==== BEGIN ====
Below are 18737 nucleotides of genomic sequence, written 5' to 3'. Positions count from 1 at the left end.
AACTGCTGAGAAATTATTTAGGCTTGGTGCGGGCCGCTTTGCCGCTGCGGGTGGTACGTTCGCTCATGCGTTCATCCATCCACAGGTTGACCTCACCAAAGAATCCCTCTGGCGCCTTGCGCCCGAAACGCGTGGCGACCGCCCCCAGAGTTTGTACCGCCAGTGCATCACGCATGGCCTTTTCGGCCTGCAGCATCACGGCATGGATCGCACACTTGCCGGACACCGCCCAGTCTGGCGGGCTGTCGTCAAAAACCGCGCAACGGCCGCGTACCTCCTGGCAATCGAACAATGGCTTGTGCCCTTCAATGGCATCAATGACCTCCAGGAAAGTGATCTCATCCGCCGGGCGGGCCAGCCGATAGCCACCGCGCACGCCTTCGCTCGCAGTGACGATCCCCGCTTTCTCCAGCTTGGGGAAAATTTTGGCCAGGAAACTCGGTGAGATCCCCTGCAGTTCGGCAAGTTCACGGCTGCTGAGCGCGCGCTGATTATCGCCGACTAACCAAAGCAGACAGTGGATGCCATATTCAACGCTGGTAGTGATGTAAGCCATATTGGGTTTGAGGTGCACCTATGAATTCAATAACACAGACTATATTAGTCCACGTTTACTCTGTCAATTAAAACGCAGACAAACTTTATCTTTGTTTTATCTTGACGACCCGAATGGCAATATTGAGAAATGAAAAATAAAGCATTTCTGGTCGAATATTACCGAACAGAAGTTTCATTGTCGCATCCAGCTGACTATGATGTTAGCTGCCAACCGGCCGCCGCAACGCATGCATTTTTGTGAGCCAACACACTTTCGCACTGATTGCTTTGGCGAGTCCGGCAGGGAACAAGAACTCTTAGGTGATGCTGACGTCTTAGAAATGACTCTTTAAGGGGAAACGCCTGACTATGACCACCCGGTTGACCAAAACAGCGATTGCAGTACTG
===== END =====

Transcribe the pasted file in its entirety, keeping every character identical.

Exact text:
Below are 18737 nucleotides of genomic sequence, written 5' to 3'. Positions count from 1 at the left end.
AACTGCTGAGAAATTATTTAGGCTTGGTGCGGGCCGCTTTGCCGCTGCGGGTGGTACGTTCGCTCATGCGTTCATCCATCCACAGGTTGACCTCACCAAAGAATCCCTCTGGCGCCTTGCGCCCGAAACGCGTGGCGACCGCCCCCAGAGTTTGTACCGCCAGTGCATCACGCATGGCCTTTTCGGCCTGCAGCATCACGGCATGGATCGCACACTTGCCGGACACCGCCCAGTCTGGCGGGCTGTCGTCAAAAACCGCGCAACGGCCGCGTACCTCCTGGCAATCGAACAATGGCTTGTGCCCTTCAATGGCATCAATGACCTCCAGGAAAGTGATCTCATCCGCCGGGCGGGCCAGCCGATAGCCACCGCGCACGCCTTCGCTCGCAGTGACGATCCCCGCTTTCTCCAGCTTGGGGAAAATTTTGGCCAGGAAACTCGGTGAGATCCCCTGCAGTTCGGCAAGTTCACGGCTGCTGAGCGCGCGCTGATTATCGCCGACTAACCAAAGCAGACAGTGGATGCCATATTCAACGCTGGTAGTGATGTAAGCCATATTGGGTTTGAGGTGCACCTATGAATTCAATAACACAGACTATATTAGTCCACGTTTACTCTGTCAATTAAAACGCAGACAAACTTTATCTTTGTTTTATCTTGACGACCCGAATGGCAATATTGAGAAATGAAAAATAAAGCATTTCTGGTCGAATATTACCGAACAGAAGTTTCATTGTCGCATCCAGCTGACTATGATGTTAGCTGCCAACCGGCCGCCGCAACGCATGCATTTTTGTGAGCCAACACACTTTCGCACTGATTGCTTTGGCGAGTCCGGCAGGGAACAAGAACTCTTAGGTGATGCTGACGTCTTAGAAATGACTCTTTAAGGGGAAACGCCTGACTATGACCACCCGGTTGACCAAAACAGCGATTGCAGTACTG